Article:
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PostPosted: Tue Aug 16, 2011 10:52 am 
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[quote="rhyolken]This looks like a great idea.

Do you find the canoe paddle easier to use for this purpose than the kayak paddles which come with the boat? If do, do you still take both kayak paddles with you?[/quote]

I do find the canoe paddle easier to use because it is more powerful with less flex and a larger surface area so I can use fewer strokes.

I dont take the hobie paddle anymore unless I am just using the TI in Kayak mode with my son. I give it to him so he can "feel" like he is doing something! He cant reach the mirage drive yet so it gives him something to do. :-)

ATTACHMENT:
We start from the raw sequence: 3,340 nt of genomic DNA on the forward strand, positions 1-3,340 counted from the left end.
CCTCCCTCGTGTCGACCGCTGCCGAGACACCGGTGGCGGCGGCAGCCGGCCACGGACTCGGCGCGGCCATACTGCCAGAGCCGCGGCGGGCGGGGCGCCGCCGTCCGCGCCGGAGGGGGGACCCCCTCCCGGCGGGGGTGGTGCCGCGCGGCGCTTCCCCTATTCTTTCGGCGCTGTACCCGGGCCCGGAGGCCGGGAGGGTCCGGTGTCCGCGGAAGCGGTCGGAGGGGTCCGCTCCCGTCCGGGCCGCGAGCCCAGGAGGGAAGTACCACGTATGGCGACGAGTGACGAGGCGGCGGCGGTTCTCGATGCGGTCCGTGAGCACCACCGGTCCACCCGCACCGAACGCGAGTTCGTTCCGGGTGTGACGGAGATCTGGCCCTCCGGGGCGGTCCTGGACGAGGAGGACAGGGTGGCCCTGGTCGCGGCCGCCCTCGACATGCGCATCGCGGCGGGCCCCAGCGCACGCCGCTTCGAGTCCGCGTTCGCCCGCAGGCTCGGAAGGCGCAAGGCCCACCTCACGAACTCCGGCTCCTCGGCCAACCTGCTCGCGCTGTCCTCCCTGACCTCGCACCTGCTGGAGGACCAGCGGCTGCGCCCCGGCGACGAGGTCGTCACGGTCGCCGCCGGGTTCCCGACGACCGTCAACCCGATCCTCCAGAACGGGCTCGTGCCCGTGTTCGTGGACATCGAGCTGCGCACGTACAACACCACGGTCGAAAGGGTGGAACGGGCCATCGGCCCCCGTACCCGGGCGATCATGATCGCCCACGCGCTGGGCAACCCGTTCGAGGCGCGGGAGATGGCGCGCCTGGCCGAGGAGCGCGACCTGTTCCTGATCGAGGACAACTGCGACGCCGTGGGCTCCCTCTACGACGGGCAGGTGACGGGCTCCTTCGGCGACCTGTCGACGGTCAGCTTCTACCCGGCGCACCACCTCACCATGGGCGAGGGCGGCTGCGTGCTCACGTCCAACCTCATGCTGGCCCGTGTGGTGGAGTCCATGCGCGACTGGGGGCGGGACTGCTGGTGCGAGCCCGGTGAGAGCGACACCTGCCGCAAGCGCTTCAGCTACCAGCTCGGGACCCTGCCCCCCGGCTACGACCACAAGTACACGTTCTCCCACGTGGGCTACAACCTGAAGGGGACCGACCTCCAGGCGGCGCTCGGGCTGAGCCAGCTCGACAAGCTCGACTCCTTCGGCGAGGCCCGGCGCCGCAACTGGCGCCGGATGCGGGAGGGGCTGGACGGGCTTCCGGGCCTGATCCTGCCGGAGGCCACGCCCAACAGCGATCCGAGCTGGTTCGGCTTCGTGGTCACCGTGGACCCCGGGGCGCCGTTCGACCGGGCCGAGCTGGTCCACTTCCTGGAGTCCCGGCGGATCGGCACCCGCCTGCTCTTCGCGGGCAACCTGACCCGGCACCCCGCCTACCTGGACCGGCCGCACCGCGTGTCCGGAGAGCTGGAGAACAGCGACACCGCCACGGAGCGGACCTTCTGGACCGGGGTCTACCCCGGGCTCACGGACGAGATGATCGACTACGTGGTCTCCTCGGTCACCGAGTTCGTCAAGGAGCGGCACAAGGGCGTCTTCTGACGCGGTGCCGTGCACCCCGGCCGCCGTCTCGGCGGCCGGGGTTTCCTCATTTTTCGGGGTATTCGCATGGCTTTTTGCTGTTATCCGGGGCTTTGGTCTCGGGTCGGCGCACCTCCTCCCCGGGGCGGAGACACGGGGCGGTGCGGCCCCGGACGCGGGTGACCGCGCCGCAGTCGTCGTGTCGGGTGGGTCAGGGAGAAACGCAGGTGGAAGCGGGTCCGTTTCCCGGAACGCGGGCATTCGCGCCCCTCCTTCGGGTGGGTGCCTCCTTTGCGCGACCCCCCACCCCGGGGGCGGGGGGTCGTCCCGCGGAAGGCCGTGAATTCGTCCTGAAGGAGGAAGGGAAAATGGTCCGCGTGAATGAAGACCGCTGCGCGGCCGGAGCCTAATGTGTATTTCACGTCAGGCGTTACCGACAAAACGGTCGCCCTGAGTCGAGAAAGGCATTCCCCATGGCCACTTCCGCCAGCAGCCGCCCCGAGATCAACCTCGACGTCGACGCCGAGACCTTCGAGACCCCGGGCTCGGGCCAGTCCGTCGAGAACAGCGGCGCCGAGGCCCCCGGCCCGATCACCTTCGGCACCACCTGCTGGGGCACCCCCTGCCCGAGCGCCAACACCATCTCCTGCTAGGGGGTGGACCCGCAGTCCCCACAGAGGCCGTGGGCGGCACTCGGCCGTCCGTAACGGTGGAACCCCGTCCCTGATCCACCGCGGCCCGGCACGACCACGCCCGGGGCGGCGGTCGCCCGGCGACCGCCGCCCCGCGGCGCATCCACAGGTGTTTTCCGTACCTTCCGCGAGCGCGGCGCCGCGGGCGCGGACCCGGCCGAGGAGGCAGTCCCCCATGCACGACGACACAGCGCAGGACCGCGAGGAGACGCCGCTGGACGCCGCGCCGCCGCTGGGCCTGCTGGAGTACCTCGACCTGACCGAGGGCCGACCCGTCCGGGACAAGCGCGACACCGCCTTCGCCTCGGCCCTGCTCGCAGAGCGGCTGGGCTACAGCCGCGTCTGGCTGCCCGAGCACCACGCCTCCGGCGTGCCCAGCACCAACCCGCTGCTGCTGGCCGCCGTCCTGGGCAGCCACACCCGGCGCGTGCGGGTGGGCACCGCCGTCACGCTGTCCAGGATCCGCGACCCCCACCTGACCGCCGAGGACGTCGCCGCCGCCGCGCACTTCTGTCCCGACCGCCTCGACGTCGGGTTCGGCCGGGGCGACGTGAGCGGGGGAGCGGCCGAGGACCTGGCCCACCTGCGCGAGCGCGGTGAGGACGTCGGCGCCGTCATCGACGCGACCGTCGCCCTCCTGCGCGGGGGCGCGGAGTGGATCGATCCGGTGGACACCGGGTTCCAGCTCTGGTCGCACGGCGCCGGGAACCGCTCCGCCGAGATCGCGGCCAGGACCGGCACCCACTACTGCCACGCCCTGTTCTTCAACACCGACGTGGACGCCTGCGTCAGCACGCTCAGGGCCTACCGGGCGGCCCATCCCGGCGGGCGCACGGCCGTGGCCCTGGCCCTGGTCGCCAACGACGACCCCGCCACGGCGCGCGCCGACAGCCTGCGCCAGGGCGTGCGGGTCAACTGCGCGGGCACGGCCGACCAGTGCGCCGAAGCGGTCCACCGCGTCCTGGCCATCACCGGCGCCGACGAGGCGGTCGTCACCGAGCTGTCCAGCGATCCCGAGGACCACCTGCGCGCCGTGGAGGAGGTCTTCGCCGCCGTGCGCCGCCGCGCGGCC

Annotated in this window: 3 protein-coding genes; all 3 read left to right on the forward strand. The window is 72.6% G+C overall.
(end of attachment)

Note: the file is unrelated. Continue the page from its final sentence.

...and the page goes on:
The other 99.9% of the time we have both tramps deployed so I have been taking two of these canoe paddles with one as a spare for me in the back.

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PostPosted: Tue Aug 16, 2011 8:28 pm 
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For landing, steering, surfing and recoveries I find the short paddle is best.

Folks might find a twin blade easier to use on long, even-cadence paddles.

The main thing is, the canoe paddle does not get hung up in the sheets and sail, the way the long twin does. Makes it much easier to stroke, side to side, and make quick course corrections.

You get a little better leverage when using it as a rudder too.

But it's not as handy for shoving off, or swatting surfers who drop in on your waves. :x

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PostPosted: Wed Aug 17, 2011 6:58 pm